- Torbey MT, Bösel J, Rhoney DH, Rincon F, Staykov D, Amar AP, Varelas PN, Jüttler E, Olson D, Huttner HB, Zweckberger K, Sheth KN, Dohmen C, Brambrink AM, Mayer SA, Zaidat OO, Hacke W, Schwab S. Evidence-Based Guidelines for the Management of Large Hemispheric Infarction : A Statement for Health Care Professionals from the Neurocritical Care Society and the German Society for Neuro-Intensive Care and Emergency Medicine. Neurocrit Care. 2015 Jan 21. [Epub ahead of print] PubMed PMID: 25605626.
- Vahedi K, Vicaut E, Mateo J, Kurtz A, Orabi M, Guichard JP, Boutron C, Couvreur G, Rouanet F, Touzé E, Guillon B, Carpentier A, Yelnik A, George B, Payen D, Bousser MG; DECIMAL Investigators. Sequential-design, multicenter, randomized, controlled trial of early decompressive craniectomy in malignant middle cerebral artery infarction (DECIMAL Trial). Stroke. 2007 Sep;38(9):2506-17. Epub 2007 Aug 9. PubMed PMID: 17690311.
- Vahedi K, Hofmeijer J, Juettler E, et al. Early decompressive surgery in malignant infarction of the middle cerebral artery: a pooled analysis of three randomised controlled trials. The Lancet Neurology 2007;6:215-22. PMID: 17303527.
- Yang MH, Lin HY, Fu J, Roodrajeetsing G, Shi SL, Xiao SW. Decompressive hemicraniectomy in patients with malignant middle cerebral artery infarction: A systematic review and meta-analysis. Surgeon. 2015;13:(4)230-40. [pubmed]
Chris is an Intensivist and ECMO specialist at the Alfred ICU in Melbourne. He is also a Clinical Adjunct Associate Professor at Monash University. He is a co-founder of the Australia and New Zealand Clinician Educator Network (ANZCEN) and is the Lead for the ANZCEN Clinician Educator Incubator programme. He is on the Board of Directors for the Intensive Care Foundation and is a First Part Examiner for the College of Intensive Care Medicine. He is an internationally recognised Clinician Educator with a passion for helping clinicians learn and for improving the clinical performance of individuals and collectives.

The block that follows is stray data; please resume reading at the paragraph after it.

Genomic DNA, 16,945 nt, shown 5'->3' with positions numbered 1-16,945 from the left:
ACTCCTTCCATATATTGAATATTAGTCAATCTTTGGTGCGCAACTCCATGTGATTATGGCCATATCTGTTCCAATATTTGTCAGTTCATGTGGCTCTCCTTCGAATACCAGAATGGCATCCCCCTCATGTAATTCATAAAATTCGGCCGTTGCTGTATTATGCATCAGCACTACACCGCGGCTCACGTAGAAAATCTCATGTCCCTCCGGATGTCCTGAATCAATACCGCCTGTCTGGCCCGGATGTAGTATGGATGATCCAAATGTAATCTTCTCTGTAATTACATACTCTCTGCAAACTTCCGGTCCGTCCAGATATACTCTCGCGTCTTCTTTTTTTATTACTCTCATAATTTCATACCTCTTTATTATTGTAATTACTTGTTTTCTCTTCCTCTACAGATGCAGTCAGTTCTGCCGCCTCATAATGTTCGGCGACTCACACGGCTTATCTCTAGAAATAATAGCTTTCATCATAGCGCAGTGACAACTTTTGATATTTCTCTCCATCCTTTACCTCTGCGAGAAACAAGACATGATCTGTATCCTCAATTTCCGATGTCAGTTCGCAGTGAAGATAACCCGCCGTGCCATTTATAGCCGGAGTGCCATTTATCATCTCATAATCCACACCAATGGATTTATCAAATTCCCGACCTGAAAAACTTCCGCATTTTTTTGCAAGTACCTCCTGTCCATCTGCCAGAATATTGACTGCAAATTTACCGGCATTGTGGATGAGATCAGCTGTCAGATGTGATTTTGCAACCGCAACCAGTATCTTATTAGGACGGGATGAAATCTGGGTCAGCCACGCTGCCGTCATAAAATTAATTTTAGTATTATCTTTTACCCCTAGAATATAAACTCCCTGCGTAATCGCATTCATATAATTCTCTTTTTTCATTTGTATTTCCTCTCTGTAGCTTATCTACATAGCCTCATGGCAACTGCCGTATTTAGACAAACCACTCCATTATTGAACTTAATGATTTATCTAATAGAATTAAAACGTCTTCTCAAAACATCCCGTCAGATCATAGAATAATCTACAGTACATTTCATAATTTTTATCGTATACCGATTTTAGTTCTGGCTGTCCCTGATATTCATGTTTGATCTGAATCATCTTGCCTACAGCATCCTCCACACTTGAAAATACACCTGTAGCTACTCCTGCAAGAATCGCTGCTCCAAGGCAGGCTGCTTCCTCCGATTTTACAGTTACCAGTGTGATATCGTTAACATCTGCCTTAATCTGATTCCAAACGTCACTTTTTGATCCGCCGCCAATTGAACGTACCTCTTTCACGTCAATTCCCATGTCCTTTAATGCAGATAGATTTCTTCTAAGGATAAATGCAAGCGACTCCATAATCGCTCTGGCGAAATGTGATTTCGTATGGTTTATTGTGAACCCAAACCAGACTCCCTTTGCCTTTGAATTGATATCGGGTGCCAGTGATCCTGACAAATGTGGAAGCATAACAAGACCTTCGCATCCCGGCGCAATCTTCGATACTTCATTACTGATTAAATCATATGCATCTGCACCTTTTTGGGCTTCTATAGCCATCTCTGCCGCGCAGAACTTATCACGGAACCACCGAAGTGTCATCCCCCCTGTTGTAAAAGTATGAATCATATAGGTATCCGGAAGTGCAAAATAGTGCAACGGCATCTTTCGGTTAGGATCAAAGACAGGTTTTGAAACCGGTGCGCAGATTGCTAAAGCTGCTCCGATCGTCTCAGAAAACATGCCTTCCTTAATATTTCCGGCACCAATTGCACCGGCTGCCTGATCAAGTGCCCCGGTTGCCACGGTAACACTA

After finishing his medical degree at the University of Auckland, he continued post-graduate training in New Zealand as well as Australia’s Northern Territory, Perth and Melbourne. He has completed fellowship training in both intensive care medicine and emergency medicine, as well as post-graduate training in biochemistry, clinical toxicology, clinical epidemiology, and health professional education.
He is actively involved in in using translational simulation to improve patient care and the design of processes and systems at Alfred Health. He coordinates the Alfred ICU’s education and simulation programmes and runs the unit’s education website, INTENSIVE. He created the ‘Critically Ill Airway’ course and teaches on numerous courses around the world. He is one of the founders of the FOAM movement (Free Open-Access Medical education) and is co-creator of litfl.com, the RAGE podcast, the Resuscitology course, and the SMACC conference.
His one great achievement is being the father of three amazing children.
On Twitter, he is @precordialthump.